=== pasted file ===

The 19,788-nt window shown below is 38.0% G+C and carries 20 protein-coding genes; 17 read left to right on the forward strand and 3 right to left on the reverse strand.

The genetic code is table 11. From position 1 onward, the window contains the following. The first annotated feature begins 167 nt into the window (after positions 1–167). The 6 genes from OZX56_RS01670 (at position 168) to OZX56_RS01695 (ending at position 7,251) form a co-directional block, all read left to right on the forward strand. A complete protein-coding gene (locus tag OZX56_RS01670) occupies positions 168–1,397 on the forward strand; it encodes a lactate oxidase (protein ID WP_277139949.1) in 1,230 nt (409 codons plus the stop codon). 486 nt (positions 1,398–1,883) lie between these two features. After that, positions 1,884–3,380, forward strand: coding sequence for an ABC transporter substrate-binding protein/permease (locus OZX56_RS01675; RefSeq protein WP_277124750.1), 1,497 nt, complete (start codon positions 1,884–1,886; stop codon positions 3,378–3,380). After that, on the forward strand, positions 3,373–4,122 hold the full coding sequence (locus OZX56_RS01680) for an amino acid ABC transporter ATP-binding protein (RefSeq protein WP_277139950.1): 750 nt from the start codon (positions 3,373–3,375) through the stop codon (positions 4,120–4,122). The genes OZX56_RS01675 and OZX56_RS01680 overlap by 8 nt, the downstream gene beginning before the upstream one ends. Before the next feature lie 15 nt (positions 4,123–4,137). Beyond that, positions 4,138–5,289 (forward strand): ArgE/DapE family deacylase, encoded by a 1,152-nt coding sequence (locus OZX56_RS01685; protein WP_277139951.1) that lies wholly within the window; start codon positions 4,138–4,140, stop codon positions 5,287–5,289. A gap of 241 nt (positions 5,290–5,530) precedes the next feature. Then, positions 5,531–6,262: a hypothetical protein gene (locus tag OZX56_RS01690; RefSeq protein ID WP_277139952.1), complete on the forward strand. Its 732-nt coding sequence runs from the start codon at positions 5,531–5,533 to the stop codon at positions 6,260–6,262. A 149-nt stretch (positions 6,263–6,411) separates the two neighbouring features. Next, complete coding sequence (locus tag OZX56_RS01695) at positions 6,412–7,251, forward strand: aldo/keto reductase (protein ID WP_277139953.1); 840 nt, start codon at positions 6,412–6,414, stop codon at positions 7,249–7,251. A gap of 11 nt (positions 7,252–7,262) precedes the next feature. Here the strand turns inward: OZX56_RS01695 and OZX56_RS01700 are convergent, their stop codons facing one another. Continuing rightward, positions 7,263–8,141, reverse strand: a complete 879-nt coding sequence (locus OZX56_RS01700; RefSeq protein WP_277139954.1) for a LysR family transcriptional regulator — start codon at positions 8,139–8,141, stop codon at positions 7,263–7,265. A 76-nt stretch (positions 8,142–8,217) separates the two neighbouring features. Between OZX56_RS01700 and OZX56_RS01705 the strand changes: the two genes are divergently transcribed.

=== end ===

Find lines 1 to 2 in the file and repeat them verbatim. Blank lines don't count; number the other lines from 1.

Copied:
The 19,788-nt window shown below is 38.0% G+C and carries 20 protein-coding genes; 17 read left to right on the forward strand and 3 right to left on the reverse strand.

The genetic code is table 11. From position 1 onward, the window contains the following. The first annotated feature begins 167 nt into the window (after positions 1–167). The 6 genes from OZX56_RS01670 (at position 168) to OZX56_RS01695 (ending at position 7,251) form a co-directional block, all read left to right on the forward strand. A complete protein-coding gene (locus tag OZX56_RS01670) occupies positions 168–1,397 on the forward strand; it encodes a lactate oxidase (protein ID WP_277139949.1) in 1,230 nt (409 codons plus the stop codon). 486 nt (positions 1,398–1,883) lie between these two features. After that, positions 1,884–3,380, forward strand: coding sequence for an ABC transporter substrate-binding protein/permease (locus OZX56_RS01675; RefSeq protein WP_277124750.1), 1,497 nt, complete (start codon positions 1,884–1,886; stop codon positions 3,378–3,380). After that, on the forward strand, positions 3,373–4,122 hold the full coding sequence (locus OZX56_RS01680) for an amino acid ABC transporter ATP-binding protein (RefSeq protein WP_277139950.1): 750 nt from the start codon (positions 3,373–3,375) through the stop codon (positions 4,120–4,122). The genes OZX56_RS01675 and OZX56_RS01680 overlap by 8 nt, the downstream gene beginning before the upstream one ends. Before the next feature lie 15 nt (positions 4,123–4,137). Beyond that, positions 4,138–5,289 (forward strand): ArgE/DapE family deacylase, encoded by a 1,152-nt coding sequence (locus OZX56_RS01685; protein WP_277139951.1) that lies wholly within the window; start codon positions 4,138–4,140, stop codon positions 5,287–5,289. A gap of 241 nt (positions 5,290–5,530) precedes the next feature. Then, positions 5,531–6,262: a hypothetical protein gene (locus tag OZX56_RS01690; RefSeq protein ID WP_277139952.1), complete on the forward strand. Its 732-nt coding sequence runs from the start codon at positions 5,531–5,533 to the stop codon at positions 6,260–6,262. A 149-nt stretch (positions 6,263–6,411) separates the two neighbouring features. Next, complete coding sequence (locus tag OZX56_RS01695) at positions 6,412–7,251, forward strand: aldo/keto reductase (protein ID WP_277139953.1); 840 nt, start codon at positions 6,412–6,414, stop codon at positions 7,249–7,251. A gap of 11 nt (positions 7,252–7,262) precedes the next feature. Here the strand turns inward: OZX56_RS01695 and OZX56_RS01700 are convergent, their stop codons facing one another. Continuing rightward, positions 7,263–8,141, reverse strand: a complete 879-nt coding sequence (locus OZX56_RS01700; RefSeq protein WP_277139954.1) for a LysR family transcriptional regulator — start codon at positions 8,139–8,141, stop codon at positions 7,263–7,265. A 76-nt stretch (positions 8,142–8,217) separates the two neighbouring features. Between OZX56_RS01700 and OZX56_RS01705 the strand changes: the two genes are divergently transcribed.